Kolar Gold is changing its name to Lionsgold in a move it believes will be more reflective of its future direction as a revenue-generating, mine-to-market business. The rehabilitated company now offers three investment opportunities for the price of one.
It comes after Kolar spent several largely unsuccessful years trying to rehabilitate a gold mine in India.
As Lionsgold the company will present three plausible investment opportunities – a mining partnership that draws on its historic ties to India; a joint-venture in Finland; and a fintech opportunity that allows people to invest in precious metals.
The new look company is now led by Cameron Parry, founder of AIM-quoted mining investment company Metal Tiger and co-counder of Coinsilium. He is joined by Luke Cairns, former managing partner of City broker Northland Capital.
The only non-executive on the new Board is geologist Hanuma Prasad, boss of Australian company India Resources, a fellow shareholder in Geomysore Services (India) Private Limited. Kolar has 20.5% of Geomysore, which former management acquired for £3 million.
At the time of purchase the investment was very much secondary to the company’s main ambition, which was to restart production at the historic Kolar Mine in India. That proved an impossible undertaking mired in local and national politics.
All the while Geomysore, which has a portfolio of assets dotted around the country, was working towards developing India’s first privately-held gold mine.
This could be a reality by the end of 2018 for it has been granted a 30-year licence to mine 365,000 tonnes of ore a year from the Jonnagiri deposit, in Andhra Pradesh state.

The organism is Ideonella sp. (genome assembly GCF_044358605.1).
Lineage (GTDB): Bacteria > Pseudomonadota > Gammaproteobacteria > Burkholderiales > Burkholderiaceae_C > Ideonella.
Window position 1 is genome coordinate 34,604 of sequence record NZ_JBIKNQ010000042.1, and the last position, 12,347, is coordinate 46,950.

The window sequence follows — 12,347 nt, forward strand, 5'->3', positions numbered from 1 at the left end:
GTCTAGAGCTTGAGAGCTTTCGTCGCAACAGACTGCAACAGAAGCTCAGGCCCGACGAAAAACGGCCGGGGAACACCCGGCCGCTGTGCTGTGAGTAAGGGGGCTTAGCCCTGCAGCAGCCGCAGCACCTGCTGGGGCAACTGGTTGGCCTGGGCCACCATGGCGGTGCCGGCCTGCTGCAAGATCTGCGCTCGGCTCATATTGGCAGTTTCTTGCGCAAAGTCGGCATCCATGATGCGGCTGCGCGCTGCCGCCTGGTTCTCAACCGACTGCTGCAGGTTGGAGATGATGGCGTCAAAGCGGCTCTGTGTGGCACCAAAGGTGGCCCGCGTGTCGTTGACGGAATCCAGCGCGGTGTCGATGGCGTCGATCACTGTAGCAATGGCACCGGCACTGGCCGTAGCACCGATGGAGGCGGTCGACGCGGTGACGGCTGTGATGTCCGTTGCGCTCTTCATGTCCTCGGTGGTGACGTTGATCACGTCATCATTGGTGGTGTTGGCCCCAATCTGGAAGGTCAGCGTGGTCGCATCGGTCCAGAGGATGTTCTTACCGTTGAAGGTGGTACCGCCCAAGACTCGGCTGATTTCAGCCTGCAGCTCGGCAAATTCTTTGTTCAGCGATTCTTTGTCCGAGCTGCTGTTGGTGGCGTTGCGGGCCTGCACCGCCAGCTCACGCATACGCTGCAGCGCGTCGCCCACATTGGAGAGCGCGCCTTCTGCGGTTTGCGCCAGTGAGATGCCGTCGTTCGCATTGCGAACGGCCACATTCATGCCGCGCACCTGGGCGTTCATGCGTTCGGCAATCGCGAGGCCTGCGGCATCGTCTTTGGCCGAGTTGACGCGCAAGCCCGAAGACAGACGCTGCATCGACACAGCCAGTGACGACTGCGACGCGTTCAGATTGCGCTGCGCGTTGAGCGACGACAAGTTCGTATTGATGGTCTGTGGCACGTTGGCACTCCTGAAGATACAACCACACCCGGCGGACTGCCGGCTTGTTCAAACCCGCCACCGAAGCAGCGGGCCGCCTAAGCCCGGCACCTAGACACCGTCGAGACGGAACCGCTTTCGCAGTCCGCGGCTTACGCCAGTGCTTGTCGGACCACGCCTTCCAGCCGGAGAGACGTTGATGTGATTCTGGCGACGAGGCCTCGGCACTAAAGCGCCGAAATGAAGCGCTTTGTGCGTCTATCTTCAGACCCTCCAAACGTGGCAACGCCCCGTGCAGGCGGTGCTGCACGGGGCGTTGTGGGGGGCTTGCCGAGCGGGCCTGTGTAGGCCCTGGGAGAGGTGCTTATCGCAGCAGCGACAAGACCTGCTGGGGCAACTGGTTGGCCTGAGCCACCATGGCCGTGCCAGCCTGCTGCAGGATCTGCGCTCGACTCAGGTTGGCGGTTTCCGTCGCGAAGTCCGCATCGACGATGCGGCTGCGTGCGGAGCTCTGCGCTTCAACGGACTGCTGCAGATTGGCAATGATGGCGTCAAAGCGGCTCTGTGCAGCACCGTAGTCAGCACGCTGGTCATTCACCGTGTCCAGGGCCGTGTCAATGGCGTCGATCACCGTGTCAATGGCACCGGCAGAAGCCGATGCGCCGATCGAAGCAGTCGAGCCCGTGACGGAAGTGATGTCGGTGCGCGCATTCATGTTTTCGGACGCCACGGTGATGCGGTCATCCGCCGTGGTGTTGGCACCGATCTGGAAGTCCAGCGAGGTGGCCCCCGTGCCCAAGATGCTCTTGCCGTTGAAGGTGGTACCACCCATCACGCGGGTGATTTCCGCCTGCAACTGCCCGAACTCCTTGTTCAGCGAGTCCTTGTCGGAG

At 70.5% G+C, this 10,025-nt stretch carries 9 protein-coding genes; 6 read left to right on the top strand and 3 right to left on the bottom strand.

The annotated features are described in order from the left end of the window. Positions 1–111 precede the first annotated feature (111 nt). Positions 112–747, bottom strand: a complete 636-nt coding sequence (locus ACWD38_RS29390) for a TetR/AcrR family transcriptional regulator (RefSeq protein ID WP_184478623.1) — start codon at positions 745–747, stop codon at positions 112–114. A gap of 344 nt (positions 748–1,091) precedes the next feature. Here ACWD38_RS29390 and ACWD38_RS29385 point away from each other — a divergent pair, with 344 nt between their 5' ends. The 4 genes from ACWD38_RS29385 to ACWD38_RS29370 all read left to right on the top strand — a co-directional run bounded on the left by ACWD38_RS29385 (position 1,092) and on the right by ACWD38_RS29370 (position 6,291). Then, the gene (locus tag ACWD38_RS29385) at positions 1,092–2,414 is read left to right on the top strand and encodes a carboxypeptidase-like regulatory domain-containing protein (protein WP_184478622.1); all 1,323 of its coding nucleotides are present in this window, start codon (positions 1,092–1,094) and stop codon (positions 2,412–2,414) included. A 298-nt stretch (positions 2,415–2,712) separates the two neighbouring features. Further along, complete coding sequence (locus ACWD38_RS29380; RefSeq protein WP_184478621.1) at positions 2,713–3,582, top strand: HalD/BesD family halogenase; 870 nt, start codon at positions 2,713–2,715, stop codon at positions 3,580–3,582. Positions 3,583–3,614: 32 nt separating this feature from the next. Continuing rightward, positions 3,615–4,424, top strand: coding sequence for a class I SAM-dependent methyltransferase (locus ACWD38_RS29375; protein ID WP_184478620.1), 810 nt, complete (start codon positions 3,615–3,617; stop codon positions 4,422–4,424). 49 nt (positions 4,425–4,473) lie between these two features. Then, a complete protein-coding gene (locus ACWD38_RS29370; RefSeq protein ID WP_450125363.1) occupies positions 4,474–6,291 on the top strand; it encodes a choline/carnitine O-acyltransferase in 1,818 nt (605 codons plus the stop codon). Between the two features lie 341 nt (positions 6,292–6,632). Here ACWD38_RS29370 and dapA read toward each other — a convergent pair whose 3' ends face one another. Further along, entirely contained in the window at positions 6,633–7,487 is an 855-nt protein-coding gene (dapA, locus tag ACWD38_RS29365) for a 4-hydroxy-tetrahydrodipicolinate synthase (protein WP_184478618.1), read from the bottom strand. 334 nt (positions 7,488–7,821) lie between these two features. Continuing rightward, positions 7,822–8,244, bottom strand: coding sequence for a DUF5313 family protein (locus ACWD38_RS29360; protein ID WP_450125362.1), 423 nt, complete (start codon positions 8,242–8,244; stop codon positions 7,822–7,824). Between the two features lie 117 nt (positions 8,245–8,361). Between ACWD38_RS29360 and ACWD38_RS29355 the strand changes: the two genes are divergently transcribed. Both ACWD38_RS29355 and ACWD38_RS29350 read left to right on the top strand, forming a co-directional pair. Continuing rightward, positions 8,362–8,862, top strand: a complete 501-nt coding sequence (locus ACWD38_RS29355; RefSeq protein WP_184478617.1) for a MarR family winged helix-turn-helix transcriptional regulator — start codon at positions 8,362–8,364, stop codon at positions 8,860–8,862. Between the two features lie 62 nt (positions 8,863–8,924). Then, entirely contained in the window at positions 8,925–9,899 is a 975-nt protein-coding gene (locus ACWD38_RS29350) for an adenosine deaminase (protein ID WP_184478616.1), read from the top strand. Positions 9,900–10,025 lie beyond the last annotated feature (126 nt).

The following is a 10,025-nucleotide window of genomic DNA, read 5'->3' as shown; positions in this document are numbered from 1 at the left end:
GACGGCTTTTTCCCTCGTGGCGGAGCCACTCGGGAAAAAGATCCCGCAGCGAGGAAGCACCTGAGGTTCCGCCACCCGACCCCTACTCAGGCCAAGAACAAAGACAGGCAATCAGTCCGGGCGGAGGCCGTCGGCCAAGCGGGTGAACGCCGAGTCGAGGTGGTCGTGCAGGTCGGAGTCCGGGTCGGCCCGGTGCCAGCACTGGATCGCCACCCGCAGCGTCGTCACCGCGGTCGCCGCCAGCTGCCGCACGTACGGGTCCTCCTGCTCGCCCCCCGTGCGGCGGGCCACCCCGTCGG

An economic feasibility study, which it is hoped will piece together a case for developing a mining operation, is expected to be published in April. It should also provide a more up-to-date valuation of the asset and by extension hopefully an upgrade to the carrying value of Kolar’s stake in Geomysore.
A boost is also expected to Jonnagiri’s resource, which sits at 351,000 ounces of gold in the indicated and inferred categories. Analysts put the cost of building a mine annually producing 30,000 ounces at a comparatively modest US$25 million.
Chief executive Cameron Parry believes there are ‘alternative’ ways of funding the development that would avoid diluting Kolar investors.
The company’s other major mining investment is designed to provide geographic diversity, although the geology is similar to that seen in India.
In Finland, it is paying US$530,000 in cash and US$160,000 in shares to acquire 28.7% of exploration licences 600km north of Helsinki, with an option to take that stake to 50%.
Some of the drill results have been impressive with gold grades up to 27 g/t. The plan is very simple - to bulk sample enough ore to generate just shy of US$4 million at today’s spot prices.
Cameron Parry said, “We may decide to drill further high-grade targets and there are two other project areas to the south and we might commit to adding them.”
The third leg to the investment is a 50-50 joint venture with TRAC Technology in India. It also owns a 27.3% direct stake in TRAC.
TRAC has developed a trading platform called The Real Asset Co that allows investors to acquire and store physical gold and silver rather than buying into exchange traded funds.
Kolar and TRAC aim to tap into India’s borderline obsession with the yellow metal with a platform that should be immediately revenue-generative.
“We are not developing something from scratch; it is revenue ready,” said Cameron Parry. “We like the entry point and it is something we can contribute to. We want to help build it into a valuable business.”
Geomysore is a leading Indian mineral exploration group based in Bangalore. It has a significant portfolio of licences and applications for targets throughout India with priority rights covering in excess of 900sqkm.